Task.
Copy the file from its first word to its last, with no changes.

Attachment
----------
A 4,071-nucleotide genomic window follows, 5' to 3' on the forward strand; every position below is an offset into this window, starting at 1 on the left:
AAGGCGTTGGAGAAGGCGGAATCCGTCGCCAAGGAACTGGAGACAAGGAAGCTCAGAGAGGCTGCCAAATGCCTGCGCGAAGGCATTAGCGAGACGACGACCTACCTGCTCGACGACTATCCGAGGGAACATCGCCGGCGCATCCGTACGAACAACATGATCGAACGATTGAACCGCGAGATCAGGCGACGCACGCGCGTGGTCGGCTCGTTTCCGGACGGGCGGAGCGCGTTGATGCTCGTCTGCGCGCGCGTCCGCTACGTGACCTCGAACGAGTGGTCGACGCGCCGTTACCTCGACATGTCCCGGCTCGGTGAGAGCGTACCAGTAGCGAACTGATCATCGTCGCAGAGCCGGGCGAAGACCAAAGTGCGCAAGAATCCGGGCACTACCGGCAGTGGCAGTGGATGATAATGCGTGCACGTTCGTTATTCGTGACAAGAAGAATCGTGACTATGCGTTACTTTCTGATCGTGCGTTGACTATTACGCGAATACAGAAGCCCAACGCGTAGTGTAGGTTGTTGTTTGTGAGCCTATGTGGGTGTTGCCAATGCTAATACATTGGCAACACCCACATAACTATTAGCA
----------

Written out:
A 4,071-nucleotide genomic window follows, 5' to 3' on the forward strand; every position below is an offset into this window, starting at 1 on the left:
AAGGCGTTGGAGAAGGCGGAATCCGTCGCCAAGGAACTGGAGACAAGGAAGCTCAGAGAGGCTGCCAAATGCCTGCGCGAAGGCATTAGCGAGACGACGACCTACCTGCTCGACGACTATCCGAGGGAACATCGCCGGCGCATCCGTACGAACAACATGATCGAACGATTGAACCGCGAGATCAGGCGACGCACGCGCGTGGTCGGCTCGTTTCCGGACGGGCGGAGCGCGTTGATGCTCGTCTGCGCGCGCGTCCGCTACGTGACCTCGAACGAGTGGTCGACGCGCCGTTACCTCGACATGTCCCGGCTCGGTGAGAGCGTACCAGTAGCGAACTGATCATCGTCGCAGAGCCGGGCGAAGACCAAAGTGCGCAAGAATCCGGGCACTACCGGCAGTGGCAGTGGATGATAATGCGTGCACGTTCGTTATTCGTGACAAGAAGAATCGTGACTATGCGTTACTTTCTGATCGTGCGTTGACTATTACGCGAATACAGAAGCCCAACGCGTAGTGTAGGTTGTTGTTTGTGAGCCTATGTGGGTGTTGCCAATGCTAATACATTGGCAACACCCACATAACTATTAGCA